Places To Go When You Die
(under the title Spades this story was short-listed for the John Spencer Hill Literary Award)
Deep into the earth, crushed grass and damp soil scenting the
air, he put aside his shovel and leaned his chest against the side
of the grave. Only his head and neck could be seen. He lifted his
cap and placed it back over his wet hair. Sunlight slid quickly
down the slope as a cloud tugged free. He squinted. One part of
the hill was crosses and monuments. The other was still grass.
Since the spring before they had been working their way down into
it. He had cut into acres of grass, as if he were a farmer,
mounded the earth neatly, come back to fill the hole by himself or
with a partner, watched the stones grow up behind him as he opened
new rows and slipped closer and closer down to the river. There
was a fence that had been built two years earlier. One day they
would fill in the last of the holes and the cemetery would have to
expand in a different direction. Generations of bodies. Sometimes
the end of families, no children left to carry on. A bloodline
begun in England or Poland or Germany five hundred years before.
Ended here on the Canadian plains. There was plenty of room for
more if you made the prairie one huge enclosure. Could Russia or
Ukraine be more full of earth and distance? Sun settled like dust
on his forearms.
“I don’t see any bodies, Nicholas,” he told his son. “Just
“Can I come and look?”
“There’s nothing to see.”
“Can I dig with you?”
“Taras,” said Nicholas’ mother. “He just wants to see where
his father works. What is the difference between a grave and a
Taras took the boy to the cemetery. Nicholas refused to look
or act tired. When his father stopped to drink coffee he kept
shovelling. Sometimes their spades clanged together.
“The bells of the dead,” his father grunted.
“How far down do we go?”
“A lot farther. Tired, eh?”
Taras made Nicholas prop up his shovel for lunch. Grandmother
had made the sandwiches, dark rye heavy with sausage and pickles.
There was a small bottle of warm milk for Nicholas. Delicate
spring light flicked at the purple and white crocuses in the grass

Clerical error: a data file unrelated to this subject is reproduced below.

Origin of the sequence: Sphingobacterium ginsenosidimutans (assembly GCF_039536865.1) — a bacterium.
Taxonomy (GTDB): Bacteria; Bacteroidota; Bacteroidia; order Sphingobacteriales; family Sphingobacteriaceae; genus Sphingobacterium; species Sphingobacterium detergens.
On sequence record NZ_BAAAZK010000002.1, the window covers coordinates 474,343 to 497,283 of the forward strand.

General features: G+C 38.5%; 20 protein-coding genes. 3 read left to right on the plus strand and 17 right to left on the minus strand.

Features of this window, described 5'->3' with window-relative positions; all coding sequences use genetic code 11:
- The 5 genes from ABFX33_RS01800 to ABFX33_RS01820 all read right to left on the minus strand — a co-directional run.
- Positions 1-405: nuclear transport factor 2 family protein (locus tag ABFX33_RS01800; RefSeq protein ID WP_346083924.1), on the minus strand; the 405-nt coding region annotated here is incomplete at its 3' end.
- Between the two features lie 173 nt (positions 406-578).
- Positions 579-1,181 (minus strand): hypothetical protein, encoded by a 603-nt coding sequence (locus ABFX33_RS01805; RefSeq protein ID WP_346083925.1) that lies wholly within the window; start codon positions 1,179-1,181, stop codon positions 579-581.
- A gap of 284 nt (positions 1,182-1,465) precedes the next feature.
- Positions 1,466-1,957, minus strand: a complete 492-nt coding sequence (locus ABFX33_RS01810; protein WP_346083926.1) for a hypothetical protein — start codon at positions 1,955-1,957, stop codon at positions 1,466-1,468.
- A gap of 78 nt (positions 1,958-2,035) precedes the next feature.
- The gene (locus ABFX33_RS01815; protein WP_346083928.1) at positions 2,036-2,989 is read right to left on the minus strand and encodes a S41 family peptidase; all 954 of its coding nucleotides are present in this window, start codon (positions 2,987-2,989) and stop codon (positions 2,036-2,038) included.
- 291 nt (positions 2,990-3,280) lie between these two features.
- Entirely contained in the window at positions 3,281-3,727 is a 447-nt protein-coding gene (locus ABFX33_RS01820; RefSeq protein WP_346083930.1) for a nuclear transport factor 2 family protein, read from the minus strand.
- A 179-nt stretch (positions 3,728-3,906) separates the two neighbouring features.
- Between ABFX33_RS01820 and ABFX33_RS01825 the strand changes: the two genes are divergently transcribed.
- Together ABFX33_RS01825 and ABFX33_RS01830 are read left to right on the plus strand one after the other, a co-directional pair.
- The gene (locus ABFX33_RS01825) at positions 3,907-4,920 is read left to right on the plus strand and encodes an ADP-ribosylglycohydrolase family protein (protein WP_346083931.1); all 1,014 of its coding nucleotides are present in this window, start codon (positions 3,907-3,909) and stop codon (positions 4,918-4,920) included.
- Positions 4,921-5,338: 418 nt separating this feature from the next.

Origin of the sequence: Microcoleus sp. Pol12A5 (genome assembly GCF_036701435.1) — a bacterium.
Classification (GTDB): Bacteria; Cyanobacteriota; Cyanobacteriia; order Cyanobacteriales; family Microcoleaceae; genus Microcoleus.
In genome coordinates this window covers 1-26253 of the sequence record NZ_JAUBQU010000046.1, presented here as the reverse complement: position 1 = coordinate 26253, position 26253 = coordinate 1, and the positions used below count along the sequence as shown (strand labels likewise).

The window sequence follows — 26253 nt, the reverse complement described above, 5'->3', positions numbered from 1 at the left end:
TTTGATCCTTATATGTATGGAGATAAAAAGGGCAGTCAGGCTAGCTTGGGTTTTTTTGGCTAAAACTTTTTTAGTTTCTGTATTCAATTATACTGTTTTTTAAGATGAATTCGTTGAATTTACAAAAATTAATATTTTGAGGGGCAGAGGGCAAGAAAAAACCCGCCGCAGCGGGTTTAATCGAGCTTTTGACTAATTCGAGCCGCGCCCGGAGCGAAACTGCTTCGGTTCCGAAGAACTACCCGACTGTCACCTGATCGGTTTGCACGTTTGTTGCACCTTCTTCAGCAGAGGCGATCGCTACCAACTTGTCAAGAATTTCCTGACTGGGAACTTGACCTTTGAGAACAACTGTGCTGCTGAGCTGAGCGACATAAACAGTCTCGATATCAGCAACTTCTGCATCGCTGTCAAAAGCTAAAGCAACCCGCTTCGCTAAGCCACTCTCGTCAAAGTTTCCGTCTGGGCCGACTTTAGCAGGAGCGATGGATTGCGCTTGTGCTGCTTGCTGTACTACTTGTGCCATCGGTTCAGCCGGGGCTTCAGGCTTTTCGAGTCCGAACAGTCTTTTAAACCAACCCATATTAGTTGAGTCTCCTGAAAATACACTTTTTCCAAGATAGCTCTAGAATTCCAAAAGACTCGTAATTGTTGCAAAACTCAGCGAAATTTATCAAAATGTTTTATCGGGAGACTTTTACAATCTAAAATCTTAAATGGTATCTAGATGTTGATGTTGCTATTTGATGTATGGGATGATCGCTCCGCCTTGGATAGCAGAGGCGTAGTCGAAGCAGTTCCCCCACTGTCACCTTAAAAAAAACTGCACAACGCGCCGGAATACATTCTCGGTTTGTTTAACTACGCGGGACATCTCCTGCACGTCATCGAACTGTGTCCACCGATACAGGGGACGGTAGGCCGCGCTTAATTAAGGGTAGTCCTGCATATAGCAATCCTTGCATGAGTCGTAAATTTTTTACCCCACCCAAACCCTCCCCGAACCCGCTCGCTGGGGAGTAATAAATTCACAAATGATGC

and at their fingers.
“Can I have some coffee?” asked Nicholas.
“Aren’t you hot?”
“The coffee’s hot. Drink your milk.”
“It tastes funny.”
“Let me see. Tastes all right.”
“If I’m digging with you I should be allowed to drink
“Who says so?”
“Did you want coffee or a coffin?”
Nicholas laughed. “Coff-eee!”
“Here. I’ll dump some into your milk.”
“Do you like doing this, Papa?”
“It’s hard to get work, Nicholas. Does it bother you?”
“There’s nothing here. Mama said it’s only mud and grass.”
“Do you want some more coffee? We have to get back to our
“When are they going to use it?”
“Who is it?”
“I don’t know.”
“Who fills it in?”
“In the afternoon.”
“I’ll fill it in with you.”
“Nicholas. This is not a game.”
“Can I help you?”
They picked up their shovels and chopped at the clay that was
at the bottom. At night Nicholas dug past the clay and past the
rock. He found a large cavern full of people who had skin as pale
as worms. They were sitting in rows. They smiled. A man came
This is where the dead come after your father buries us. He
has done a good job. You may join us. You won’t have to die.
I want to go back.
You can’t. You have to stay here.
I want to go back.
He tried to make himself wake up but the dream was too
strong. The man had an arm on him. He kicked and bit.
“You’re all right, Nicholas,” said his father. “You’re in
your bed. You’re with us. What were you dreaming?”
“I don’t know.”